The healthcare reform bill, controversy over Rand Paul’s Civil Rights Act comments, and the current debate over immigration law all suggest a fundamental question: Do laws precede or follow public support for the principles underlying them? Does a law have the ability to force a change in a society’s values, or must an effective law be consistent with those values from the outset? I suppose that the answer depends to some degree on the amount of social dislocation and disorientation that the law entails. Lurching and expansive legislative encroachments, regardless of their academic appeal, are likely to be resented by a populace that is not supportive of them.
When a law is enacted contrary to significant public opposition, the natural outcomes are increasingly coercive enforcement measures, or widespread flouting of the law. Neither is hygeinic to a flourishing democracy. The experiment of prohibition is probably the most obvious example of this principle, with many of the excesses of drug enforcement providing supporting references. Governments do not “lead” healthy societies to adopt particular values; to the contrary, they can only function effectively when they reflect the values of the population, for good or ill.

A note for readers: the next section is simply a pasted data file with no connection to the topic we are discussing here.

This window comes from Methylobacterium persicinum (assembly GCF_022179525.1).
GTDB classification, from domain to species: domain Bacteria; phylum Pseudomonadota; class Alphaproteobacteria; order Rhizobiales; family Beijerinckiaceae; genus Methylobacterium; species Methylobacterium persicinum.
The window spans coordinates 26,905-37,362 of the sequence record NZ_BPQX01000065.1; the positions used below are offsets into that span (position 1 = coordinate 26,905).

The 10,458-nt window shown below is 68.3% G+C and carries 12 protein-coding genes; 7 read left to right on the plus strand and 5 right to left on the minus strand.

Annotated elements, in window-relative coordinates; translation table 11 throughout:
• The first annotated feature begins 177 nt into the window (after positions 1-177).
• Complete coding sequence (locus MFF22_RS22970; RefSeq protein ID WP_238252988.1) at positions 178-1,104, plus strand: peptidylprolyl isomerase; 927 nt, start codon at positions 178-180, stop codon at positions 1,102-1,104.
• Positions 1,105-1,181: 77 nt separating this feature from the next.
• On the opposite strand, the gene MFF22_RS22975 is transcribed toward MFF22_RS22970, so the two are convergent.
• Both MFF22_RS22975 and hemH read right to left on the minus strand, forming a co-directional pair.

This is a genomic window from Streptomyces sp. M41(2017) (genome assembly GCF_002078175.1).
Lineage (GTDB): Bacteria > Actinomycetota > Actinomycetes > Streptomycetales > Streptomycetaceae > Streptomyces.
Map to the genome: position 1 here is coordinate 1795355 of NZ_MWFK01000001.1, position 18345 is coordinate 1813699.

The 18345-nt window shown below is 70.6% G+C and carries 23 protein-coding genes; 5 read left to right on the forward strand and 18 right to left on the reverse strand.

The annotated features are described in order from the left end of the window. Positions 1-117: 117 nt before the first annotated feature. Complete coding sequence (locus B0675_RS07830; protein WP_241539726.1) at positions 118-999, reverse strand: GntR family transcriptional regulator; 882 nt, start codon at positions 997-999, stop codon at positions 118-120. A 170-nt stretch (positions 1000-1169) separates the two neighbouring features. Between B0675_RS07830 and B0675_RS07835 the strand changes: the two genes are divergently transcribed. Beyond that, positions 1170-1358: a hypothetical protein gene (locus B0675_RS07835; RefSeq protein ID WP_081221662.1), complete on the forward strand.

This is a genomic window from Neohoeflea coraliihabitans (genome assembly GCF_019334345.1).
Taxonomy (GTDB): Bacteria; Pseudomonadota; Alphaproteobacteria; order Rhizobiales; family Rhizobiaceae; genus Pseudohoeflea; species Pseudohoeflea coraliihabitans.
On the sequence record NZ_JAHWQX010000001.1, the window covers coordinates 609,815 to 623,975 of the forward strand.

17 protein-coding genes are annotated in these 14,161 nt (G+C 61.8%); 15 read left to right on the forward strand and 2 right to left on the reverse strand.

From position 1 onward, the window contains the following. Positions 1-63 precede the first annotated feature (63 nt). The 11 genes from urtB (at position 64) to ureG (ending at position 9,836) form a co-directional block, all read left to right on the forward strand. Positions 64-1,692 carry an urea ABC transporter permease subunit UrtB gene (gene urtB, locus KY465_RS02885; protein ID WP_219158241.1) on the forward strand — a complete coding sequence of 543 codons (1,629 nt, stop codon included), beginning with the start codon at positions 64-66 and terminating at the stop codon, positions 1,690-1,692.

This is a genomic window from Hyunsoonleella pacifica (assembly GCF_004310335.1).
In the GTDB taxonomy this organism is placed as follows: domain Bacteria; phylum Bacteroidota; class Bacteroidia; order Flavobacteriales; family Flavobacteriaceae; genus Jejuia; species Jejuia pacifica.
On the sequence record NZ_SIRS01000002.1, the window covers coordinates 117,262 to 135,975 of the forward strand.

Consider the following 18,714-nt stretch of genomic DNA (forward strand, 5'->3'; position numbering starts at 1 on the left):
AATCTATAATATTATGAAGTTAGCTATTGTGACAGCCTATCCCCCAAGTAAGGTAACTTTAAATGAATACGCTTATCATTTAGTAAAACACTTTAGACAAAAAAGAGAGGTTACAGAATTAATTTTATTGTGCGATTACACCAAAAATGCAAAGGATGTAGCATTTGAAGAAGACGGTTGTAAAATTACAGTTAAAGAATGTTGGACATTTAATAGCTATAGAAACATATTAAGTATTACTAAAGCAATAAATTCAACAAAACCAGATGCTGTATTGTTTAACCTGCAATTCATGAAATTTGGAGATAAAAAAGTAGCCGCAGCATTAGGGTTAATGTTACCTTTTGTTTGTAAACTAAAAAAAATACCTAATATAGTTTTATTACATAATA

If the people do not support ObamaCare, they will find ways around it. It will become an albatross. States will be under pressure to permit alternative disciplines to practice healing arts, conceirge practices will spring up to cater to wealthy clients who will refuse the rationing queues, and medical tourism will flourish. Bankruptcy laws will have to accommodate nonpayment of insurance premiums, the government monopsony will have to subsidize failing and inefficient physicians, as it will be unable to simultaneously control supply, quality and cost. Fraud and waste will consume increasing portions of medical costs while outcomes stagnate.
The grand lesson to be learned from ObamaCare, probably from dusty hard drives a hundred years from now, is that all of the smart, flippant and self-assured “leaders” of the early twenty-first century were not nearly as smart as they thought they were.